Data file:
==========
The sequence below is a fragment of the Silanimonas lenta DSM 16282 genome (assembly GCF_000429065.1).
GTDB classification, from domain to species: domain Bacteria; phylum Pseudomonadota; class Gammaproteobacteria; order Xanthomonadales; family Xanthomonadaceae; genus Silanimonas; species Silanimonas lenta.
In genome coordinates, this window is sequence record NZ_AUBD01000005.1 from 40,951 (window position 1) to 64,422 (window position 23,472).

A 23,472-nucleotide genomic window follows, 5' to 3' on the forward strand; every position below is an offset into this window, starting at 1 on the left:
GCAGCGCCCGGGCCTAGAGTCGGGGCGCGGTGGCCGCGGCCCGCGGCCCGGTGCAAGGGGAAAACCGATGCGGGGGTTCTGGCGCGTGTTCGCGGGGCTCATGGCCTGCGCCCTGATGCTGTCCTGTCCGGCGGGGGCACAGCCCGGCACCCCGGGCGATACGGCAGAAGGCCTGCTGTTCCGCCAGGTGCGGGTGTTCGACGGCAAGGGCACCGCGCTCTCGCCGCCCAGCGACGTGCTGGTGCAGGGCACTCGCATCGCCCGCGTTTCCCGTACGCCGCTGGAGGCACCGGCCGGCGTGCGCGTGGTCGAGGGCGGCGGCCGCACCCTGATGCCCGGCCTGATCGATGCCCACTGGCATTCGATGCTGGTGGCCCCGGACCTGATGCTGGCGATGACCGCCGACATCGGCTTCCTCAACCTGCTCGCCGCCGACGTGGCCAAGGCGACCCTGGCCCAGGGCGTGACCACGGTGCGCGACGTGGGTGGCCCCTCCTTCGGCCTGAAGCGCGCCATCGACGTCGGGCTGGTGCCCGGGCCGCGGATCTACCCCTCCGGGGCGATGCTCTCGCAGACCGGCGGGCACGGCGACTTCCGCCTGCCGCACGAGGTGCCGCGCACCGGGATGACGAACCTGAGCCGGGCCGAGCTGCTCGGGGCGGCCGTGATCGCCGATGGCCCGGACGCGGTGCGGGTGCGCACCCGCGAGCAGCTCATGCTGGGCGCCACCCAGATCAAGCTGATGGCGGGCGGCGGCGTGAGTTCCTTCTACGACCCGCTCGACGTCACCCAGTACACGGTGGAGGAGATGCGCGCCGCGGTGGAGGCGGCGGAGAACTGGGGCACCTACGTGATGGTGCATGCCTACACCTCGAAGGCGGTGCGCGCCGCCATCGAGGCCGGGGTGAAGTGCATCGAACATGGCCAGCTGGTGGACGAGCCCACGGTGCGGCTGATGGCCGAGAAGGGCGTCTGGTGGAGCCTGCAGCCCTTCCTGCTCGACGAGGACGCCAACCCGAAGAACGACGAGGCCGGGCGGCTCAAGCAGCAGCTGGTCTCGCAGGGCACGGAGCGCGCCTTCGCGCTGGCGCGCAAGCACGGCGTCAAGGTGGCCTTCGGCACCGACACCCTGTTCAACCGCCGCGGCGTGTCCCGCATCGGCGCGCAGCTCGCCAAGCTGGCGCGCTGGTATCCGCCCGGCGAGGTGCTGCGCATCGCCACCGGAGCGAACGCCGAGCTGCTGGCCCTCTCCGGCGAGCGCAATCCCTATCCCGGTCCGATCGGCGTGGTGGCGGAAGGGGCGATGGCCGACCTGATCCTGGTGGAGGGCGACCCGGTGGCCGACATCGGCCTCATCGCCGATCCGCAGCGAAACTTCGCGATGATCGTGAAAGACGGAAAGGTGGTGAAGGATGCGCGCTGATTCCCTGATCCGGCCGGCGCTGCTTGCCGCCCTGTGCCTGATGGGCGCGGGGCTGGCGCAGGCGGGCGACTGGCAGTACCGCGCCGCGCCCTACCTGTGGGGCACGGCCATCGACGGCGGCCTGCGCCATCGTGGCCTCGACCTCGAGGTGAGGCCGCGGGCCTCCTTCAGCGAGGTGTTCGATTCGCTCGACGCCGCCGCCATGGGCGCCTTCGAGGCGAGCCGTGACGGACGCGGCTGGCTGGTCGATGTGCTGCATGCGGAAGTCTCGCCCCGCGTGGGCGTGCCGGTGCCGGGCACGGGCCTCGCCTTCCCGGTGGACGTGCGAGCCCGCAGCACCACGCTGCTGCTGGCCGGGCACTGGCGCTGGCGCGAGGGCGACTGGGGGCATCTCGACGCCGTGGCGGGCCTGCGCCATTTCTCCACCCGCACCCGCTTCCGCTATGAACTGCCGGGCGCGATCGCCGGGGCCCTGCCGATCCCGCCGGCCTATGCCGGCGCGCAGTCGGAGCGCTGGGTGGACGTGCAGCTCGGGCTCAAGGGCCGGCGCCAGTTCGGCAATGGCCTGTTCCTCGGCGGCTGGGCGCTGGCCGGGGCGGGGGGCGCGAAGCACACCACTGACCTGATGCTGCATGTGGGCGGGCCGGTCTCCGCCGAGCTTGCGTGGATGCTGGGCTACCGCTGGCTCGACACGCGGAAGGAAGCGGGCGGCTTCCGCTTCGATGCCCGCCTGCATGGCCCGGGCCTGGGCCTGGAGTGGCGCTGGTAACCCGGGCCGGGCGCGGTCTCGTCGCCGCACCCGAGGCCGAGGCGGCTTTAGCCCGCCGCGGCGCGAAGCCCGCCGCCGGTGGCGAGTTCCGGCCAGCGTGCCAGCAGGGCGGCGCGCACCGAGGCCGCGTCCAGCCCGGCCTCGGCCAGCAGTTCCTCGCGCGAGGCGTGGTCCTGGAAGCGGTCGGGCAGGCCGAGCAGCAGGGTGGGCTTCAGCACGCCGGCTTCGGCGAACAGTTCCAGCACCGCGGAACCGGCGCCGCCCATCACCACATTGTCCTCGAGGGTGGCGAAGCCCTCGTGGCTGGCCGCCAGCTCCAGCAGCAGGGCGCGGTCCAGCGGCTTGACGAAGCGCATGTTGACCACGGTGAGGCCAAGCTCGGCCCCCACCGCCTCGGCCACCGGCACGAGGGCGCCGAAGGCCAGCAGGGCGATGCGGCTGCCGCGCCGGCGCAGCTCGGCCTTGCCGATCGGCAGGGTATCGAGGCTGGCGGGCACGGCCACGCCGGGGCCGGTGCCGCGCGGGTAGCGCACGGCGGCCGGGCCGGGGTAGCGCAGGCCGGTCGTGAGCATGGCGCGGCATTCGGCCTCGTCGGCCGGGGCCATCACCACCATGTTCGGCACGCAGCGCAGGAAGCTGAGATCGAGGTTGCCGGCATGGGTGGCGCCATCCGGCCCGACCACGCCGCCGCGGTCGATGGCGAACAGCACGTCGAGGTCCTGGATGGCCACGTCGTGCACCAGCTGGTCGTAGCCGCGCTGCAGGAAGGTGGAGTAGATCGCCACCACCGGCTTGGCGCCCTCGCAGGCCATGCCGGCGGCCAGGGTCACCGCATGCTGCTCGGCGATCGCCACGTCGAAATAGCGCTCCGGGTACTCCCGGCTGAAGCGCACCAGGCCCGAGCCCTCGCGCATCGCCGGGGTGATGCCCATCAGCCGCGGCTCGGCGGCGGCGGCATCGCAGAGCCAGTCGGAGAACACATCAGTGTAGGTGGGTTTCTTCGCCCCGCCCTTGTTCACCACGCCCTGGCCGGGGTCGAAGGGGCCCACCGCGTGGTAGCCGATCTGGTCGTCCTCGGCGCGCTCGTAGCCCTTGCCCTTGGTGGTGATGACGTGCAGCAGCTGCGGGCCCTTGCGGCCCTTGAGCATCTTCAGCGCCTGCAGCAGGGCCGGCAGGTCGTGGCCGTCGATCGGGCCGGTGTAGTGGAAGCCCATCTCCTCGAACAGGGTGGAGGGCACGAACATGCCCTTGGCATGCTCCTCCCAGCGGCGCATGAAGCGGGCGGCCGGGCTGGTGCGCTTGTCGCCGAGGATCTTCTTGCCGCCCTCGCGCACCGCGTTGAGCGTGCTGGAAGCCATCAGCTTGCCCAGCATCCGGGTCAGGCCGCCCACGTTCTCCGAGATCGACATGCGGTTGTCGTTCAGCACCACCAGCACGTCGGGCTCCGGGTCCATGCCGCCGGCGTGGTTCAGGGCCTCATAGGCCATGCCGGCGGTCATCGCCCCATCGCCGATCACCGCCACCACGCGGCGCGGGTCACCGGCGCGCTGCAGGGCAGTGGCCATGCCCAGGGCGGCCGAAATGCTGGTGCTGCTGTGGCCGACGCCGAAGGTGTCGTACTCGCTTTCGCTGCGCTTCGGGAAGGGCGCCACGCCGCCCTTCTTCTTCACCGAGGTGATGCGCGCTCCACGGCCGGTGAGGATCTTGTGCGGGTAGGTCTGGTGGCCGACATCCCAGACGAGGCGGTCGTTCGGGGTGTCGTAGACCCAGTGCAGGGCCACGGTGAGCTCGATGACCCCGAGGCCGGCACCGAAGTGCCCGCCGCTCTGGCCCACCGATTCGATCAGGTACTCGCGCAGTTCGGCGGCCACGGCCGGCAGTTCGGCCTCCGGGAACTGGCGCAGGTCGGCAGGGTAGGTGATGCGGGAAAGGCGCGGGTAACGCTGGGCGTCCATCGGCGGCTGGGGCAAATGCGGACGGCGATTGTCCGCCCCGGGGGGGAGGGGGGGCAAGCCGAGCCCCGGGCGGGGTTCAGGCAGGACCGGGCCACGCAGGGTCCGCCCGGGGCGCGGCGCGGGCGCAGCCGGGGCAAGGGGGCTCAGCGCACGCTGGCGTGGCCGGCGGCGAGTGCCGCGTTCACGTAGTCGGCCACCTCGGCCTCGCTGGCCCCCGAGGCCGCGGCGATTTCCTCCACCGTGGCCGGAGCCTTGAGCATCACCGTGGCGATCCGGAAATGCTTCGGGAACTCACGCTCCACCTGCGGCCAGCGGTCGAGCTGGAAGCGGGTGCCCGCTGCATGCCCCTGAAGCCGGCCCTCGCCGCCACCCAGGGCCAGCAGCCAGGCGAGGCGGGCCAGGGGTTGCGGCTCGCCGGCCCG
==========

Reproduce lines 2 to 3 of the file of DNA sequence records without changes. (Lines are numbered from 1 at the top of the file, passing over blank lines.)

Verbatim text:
GTDB classification, from domain to species: domain Bacteria; phylum Pseudomonadota; class Gammaproteobacteria; order Xanthomonadales; family Xanthomonadaceae; genus Silanimonas; species Silanimonas lenta.
In genome coordinates, this window is sequence record NZ_AUBD01000005.1 from 40,951 (window position 1) to 64,422 (window position 23,472).